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Office of News and Information
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November 21, 1994
CONTACT: Emil Venere

Hopkins Scientist Finds Evidence for Extinction Pulses

The Earth's largest period of mass extinction, more than 200 million years ago, was actually not quite as devastating as scientists previously thought. Moreover, it was not a single event, but a combination of two extinction "pulses" 5 million years apart, according to a scientific paper co-written by Johns Hopkins University paleobiologist Steven M. Stanley.

The paper, written by Dr. Stanley and his former student, Xiangning Yang, a professor at China's Nanjing University, will be published on Nov. 25 in the journal Science.

The researchers studied fossil records to learn more about the characteristics of a mass extinction that marked the end of the Permian period, about 245 million years ago. Scientists have traditionally estimated that as many as 95 percent of the species on Earth died at that time. The mass extinctions were possibly the result of gigantic lava flows in Siberia that might have altered the planet's atmosphere.

Dr. Stanley said his figures indicate the number of species killed during the second of the two extinction pulses was about 80 percent, still the largest mass extinction in Earth's history, but considerably less dramatic than previous estimates indicated.

"People just keep perpetuating this idea that the extinction might have removed as many as 95 percent of species, but clearly it did not," said Dr. Stanley, a professor in the Department of Earth and Planetary Sciences.

Dr. Stanley and Dr. Yang studied fossils left by several groups of animals, ranging from ancient clams and snails, to nautilus- like predators called ammonoids and a group of shelled, single- celled creatures called fusulinaceans, relatives of amoebas that looked like grains of wheat or rice.

The spindle-shaped fusulinaceans provided the researchers with some of the most concrete data they needed to determine that the Permian extinctions were not the result of one event. Instead, the species were first killed off during a time referred to by geologists as the Guadalupian stage of the Permian period. A hiatus of five million years followed before the second, and largest extinction pulse, which came during a time referred to as the Tatarian stage, which marks the end of the Permian period.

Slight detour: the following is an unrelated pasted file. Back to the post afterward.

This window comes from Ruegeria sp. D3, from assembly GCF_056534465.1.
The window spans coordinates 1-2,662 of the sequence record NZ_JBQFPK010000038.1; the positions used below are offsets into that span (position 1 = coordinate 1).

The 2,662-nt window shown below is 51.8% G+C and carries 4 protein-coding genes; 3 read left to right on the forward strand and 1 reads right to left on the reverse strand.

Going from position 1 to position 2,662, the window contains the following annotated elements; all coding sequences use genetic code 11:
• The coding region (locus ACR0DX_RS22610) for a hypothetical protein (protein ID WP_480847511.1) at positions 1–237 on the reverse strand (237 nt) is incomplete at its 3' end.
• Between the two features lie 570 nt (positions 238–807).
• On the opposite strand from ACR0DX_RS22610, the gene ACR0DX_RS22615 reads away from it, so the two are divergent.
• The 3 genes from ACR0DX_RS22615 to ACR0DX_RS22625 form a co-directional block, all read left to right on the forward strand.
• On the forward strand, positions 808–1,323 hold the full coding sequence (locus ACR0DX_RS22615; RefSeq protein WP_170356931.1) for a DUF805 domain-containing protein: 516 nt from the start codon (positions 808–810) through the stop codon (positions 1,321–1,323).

The fusulinaceans were abundant on seafloors during the Permian, and their tiny skeletons are found in limestone deposits around the world. Their extinction pattern shows that all of the largest genera (groups of species) of fusulinaceans, those longer than about six millimeters, were killed during the Guadalupian interval. Included among the genera that died during that time were all of those possessing a distinctive wall structure resembling a honeycomb.

The Guadalupian interval would have been recognized by geologists as a major period of mass extinction if not for the overshadowing period five million years later, Dr. Stanley said.

By lumping extinctions from both intervals together, scientists have overestimated the Tatarian extinction rate, he said.

Of the 59 genera of fusulinaceans that existed at the Guadalupian stage, 45 were killed, leaving only 14 surviving. Five new genera emerged in the Tatarian, but the mass extinction at the end of that interval wiped out all of the remaining 19 genera, Dr. Stanley said.

"If we take the record at face value, clearly this earlier event was a major event," he noted. Perhaps slightly more than 70 percent of species were killed during the Guadalupian.

Fusulinaceans provide an excellent fossil record, since they preserved well and were distributed globally, making them ideal for illustrating the double-pulse extinction conclusion.

One paleontologist who has reviewed the work said Dr. Stanley's research may reflect a trend in which scientists find better and better evidence for such extinction pulses, challenging the more accepted idea that mass extinctions happened in single catastrophic die-offs.

"I think this is a very good development," said David Raup, professor emeritus at the University of Chicago's Department of Geophysical Sciences. "His data and his interpretation seem very credible to me. As we do more rigorous analysis, and as we get more data, I think we are going to see a lot more pulses of extinction."

John Sepkoski, another University of Chicago paleontologist who reviewed Dr. Stanley's findings, said he had been skeptical about the double-event hypothesis, until he analyzed the data, which he called "quite convincing."

Researchers are finding that a similar pattern marked mass extinctions during the late Devonian period, about 367 million years ago. In that period, many organisms first became extinct in a similar pulse, followed by a more devastating event at the boundary between the Devonian and Carboniferous periods, Dr. Stanley said.


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